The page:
Second opinion for PSC

I’m new here and new to PSC if that what I have.
My journey began with the birth of my daughter with a 4th degree tear and a diagnosis of Crohn’s dx. I had several repairs for fistulas and another major surgery which removed my appendix, gallbladder and uterus.
I continued to have major complications from my Crohn’s dx and tried remicade which I had a reaction from, 6-mp and maintained with medications for diarrhea and nausea for several years until June of 2020 when the found another fistula and in doing this they discovered stage 2 rectal cancer and had to remove the rectum. During an MRCP they discovered my biliary duct (intraheptic and extra bile duct dilation to the level of the ampulla) nothing was obstructing it. I was dilated to 2mm at this point in time. They watched it, 4mm, 8mm, 12mm, 14mm then last year I had a spinal cord stimulator implanted that I developed bacterial meningitis and had emergency surgery to have it remove and had 5 weeks of vanco and another one IV. After the infection my liver enzymes spiked. (Let it be noted I was diagnosed with NAFLD previously) my GI ordered a MRI and noted “PSC” on the paperwork. After the MRI she sent me a message stating I had PBC that my immunoglobulin M was positive, ANA positive, C-reactive, C-reactive high sensitivity, positive, alkaline phosphate, ALT, AST elevated. Bilirubin fine.
When I went to see her she backtracked on everything, basically said you don’t have either. Your use of pain meds for your Crohn’s dx off and on is your problem. I haven’t taken a pain pill in 2 years, mind you. She suggested a endoscopy to get an accurate measurement because everyone measures differently according to depending on the radiologist.
I am at a teaching hospital in Salt Lake City, Utah. I would like to have a second opinion at either IHC in Murray, Utah or Mayo Clinic in Phoenix, AZ. However, my insurance is Medicare and because I am disabled I don’t know how I’d pay for what Medicare doesn’t cover at Mayo Clinic. Mayo Clinic is where I was originally diagnosed with my Crohn’s dx. My family all lives there.
If anyone has any suggestions I’m all ears. Thanks so much for taking the time to read my story.

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Sounds like if anyone has ever been through the ringer, you have . That is a long road with some major health issues you have faced.

You do not indicate if you are seeing a hepatologist or a GI doc. I would highly recommend you go to a hepatologist, as they are liver specialists. GI are generalists.

PSC can sometimes be difficult to diagnose. The gold standard is an ERCP, an invasive procedure that images the liver up close and personal.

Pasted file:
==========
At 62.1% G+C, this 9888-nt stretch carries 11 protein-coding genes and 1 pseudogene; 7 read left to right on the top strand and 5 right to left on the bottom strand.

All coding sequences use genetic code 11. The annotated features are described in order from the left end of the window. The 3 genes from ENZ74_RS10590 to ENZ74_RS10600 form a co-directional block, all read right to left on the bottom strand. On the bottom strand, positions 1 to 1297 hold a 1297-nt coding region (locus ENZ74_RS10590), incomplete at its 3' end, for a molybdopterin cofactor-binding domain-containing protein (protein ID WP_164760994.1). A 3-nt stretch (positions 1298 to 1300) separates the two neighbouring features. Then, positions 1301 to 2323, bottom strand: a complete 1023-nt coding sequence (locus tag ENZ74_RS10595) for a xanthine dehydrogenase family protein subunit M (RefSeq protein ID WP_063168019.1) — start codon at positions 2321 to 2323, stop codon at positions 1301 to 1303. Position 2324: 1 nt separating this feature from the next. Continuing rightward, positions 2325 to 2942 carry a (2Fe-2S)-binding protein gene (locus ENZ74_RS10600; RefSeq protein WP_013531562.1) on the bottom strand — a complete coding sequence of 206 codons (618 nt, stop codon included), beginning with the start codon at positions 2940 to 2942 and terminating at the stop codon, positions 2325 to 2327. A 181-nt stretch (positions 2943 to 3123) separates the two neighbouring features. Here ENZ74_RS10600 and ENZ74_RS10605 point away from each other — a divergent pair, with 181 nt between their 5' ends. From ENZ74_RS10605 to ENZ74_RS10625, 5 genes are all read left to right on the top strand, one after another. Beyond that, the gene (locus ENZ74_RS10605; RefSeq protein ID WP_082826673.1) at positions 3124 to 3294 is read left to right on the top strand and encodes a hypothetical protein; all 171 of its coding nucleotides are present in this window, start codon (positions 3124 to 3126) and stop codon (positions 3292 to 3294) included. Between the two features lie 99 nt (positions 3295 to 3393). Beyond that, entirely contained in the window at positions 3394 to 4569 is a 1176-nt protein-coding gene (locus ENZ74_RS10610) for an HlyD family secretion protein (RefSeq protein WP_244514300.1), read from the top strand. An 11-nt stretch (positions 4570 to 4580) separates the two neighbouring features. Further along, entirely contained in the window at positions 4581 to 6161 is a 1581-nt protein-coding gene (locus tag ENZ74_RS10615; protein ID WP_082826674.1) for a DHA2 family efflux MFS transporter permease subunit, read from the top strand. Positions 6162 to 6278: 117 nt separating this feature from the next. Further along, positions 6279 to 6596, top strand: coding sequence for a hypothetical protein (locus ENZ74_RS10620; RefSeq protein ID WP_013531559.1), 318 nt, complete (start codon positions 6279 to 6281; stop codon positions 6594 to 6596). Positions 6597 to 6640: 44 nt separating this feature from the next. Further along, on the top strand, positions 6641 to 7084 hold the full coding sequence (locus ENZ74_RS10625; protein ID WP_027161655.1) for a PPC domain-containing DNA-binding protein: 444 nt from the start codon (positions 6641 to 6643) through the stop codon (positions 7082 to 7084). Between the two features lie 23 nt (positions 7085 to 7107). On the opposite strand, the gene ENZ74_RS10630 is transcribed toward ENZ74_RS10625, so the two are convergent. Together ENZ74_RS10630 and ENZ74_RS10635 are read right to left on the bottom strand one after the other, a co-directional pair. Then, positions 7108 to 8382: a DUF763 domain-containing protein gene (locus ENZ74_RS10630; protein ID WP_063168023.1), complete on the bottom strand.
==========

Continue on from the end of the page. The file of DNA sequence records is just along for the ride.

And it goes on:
So get to a hep doctor and request an ERCP.

I do not know about how to go about getting second opinions at the hospitals you mentioned, let alone about Medicare. If they have a number for you to call, I would call them.


Thanks for responding, Jeff. Very much appreciated.
I found my way through the medical system and found a very good hematologist/Gi at IHC (Utah) whom after a MRCP, Colonoscopy, endoscopy, CT we discovered that yes, it is PSC. In addition to the biliary duct(s) dilated to 14mm the pancreatic duct is 4mm and my liver enzymes have fluctuated since 2018. He said he could do the ERCP but i recently just got over pancreatitis and I guess it can bother the pancreas? All information, In his opinion, points this way. For now monitor and colonoscopy every year and bloodwork every 3 months.
I thought I would feel relieved that the “mystery” was solved like I did when the Crohn’s was diagnosed yet I feel so sad. I am in a liver group already that is incredible with 4 of us with different diagnosis. I have a chronic illness group I attend, as well. Nothing prepares you for what the future holds. What if any advice could you give a 48 year old advice to take care of their liver proactively? Thanks again for responding. I very much appreciate you.

With the “official” diagnosis, at least you now know what you have; you’re not dealing with an unknown.

Your doc was right to be concerned with you just getting over pancreatitis. ERCP’s can sometimes cause pancreatitis.

Know that PSC will test your sense of humor, your flexibility and your stamina. The mental aspect in dealing with PSC is just as important as the physical part. Several things helped me with them mental part. I learned with a previous fight with UC that any day you’re not in a hospital is a damn good day.
I learned to focus on the long term, knowing I still had to get through the daily stuff, but thinking long term helped get me through the daily stuff. Listen to your body and do what it tells you to do. Being an (ex) runner and having gone through UC, I became very sensitive to what my body told me. That will pay dividends if you can do that.

The bloodwork every three months sounds reasonable. Did the doc tell you what your MELD score is?

As far as being proactive, just eat healthy, do not drink alcohol, don’t smoke, keep hydrated, avoid fried foods, exercise- strengthen your abs/abdomen/core muscles.

Do your best to live your life the way you want.



Great advice and you’re right… any day spent out of the hospital IS a good day. Having Crohn’s dx I can relate. I’m trying to stay positive. I find I’m incredibly tired and my hair is falling out but trying to have a sense of humor about it all…
no, nothing on the score just yet. I see him oct 17th so maybe then he can tell me. I’m sure the ERCP a will be scheduled at that appointment, as well.
thank you, jeff, for responding. I appreciate you very much doing so.

You’re very welcome.
I hope you get good news on the 17th.
Keep in touch.

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